Heavy Support for Metals and Alloys
Several ASTM committees manage standards related to metal. Some deal with its medical applications, others the use of metal in sports equipment, and still others as it relates to the metals used in amusement rides. But only one committee at ASTM is focused on developing standards for the metals themselves: the committee on reactive and refractory metals and alloys (B10).
The committee is charged with developing specifications, test methods, definitions and recommended practices for a set of metals and alloys that have specific and important industrial usage, including tantalum, niobium, hafnium, molybdenum, titanium, tungsten and zirconium. With jurisdiction of over 47 standards, the committee's work continues to play an important role in all aspects of the metals industry including composition standards, metal properties, product dimensions and classification, standard nomenclature, analysis methods, quality assurance and more.
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“The reactive and refractory metals and alloys have a wide range of applications,” says David Frey, current chair of the subcommittee on titanium (B10.03). “From the aerospace industry to nuclear power to electronics, chemical process equipment, and more. That’s because these metals are most notable for being among the most corrosion resistant. In fact, they’re all at the top of the scale for corrosion resistance, which makes them very useful in a range of industrial applications.”
And ASTM’s standards around these metals are vital to the industry, Frey adds, because there are effectively no other standards for many of these products. The ASTM standards managed by B10 have long been the go-to specifications for reactive and refractory metals worldwide, playing a critical role in the development and growth of the industry.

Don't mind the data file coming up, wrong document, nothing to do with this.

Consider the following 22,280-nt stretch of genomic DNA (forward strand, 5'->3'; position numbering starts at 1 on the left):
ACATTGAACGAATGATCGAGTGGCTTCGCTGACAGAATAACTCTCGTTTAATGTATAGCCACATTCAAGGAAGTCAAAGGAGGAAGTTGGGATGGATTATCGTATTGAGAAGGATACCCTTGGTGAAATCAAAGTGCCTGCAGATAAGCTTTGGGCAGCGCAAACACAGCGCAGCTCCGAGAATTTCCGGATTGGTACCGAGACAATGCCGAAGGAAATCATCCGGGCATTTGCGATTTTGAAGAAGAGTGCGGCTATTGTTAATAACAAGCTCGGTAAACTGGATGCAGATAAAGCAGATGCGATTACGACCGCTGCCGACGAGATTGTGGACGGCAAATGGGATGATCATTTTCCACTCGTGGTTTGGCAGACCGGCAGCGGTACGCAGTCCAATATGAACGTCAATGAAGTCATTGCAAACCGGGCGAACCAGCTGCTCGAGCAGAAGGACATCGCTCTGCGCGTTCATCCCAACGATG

It's impactful work, and much of it likely would never have happened if it weren’t for the dedication of John Shields, the former chair of the committee on molybdenum and tungsten (B10.04), which oversees standards for tungsten and molybdenum and who passed away in 2021. John was involved with B10 for over a decade, often taking on projects that no one else would in order to ensure that the tungsten molybdenum industry where he spent his career had the standards it needed to ensure safe, reliable production and usage of these important metals and alloys.
“John was incredibly dedicated to his work with ASTM, he was active and involved in an arena where no one else seemed to give a damn, and he stuck with it and handled it in a beautiful way,” says John Banker, who currently heads up the B10 awards committee and worked with Shields for many years. “Tungsten and molybdenum have some important uses, in both their elemental and alloy states where they’re dominant, but it's a very small industry. John was very dedicated and active and honestly kept that subcommittee alive when ASTM really needed it. He was a good man.”
Frey, who served as a subcommittee chair alongside Shields for many years, agrees.
“John was the nicest guy you’d ever want to meet,” he says. “He was the classic image of a professional, always polite, always respectful, and very knowledgeable about his products and his business. He did an excellent job running the B10.04 subcommittee and always did what he thought was best for the committee and the industry as a whole, but the fact is he was a real gentleman, which is a rare breed these days.”
In Banker’s opinion, Shields will be remembered for many years within B10, both for his dedication to the committee as well as his tireless work in the molybdenum industry.
“When I think of B10.04, I think of John Shields,” he says. “He was really someone you looked forward to seeing at the meetings, and it was always a good idea to sit near his end of the table so you could get a chance to chat with him. He was one of the good ones.”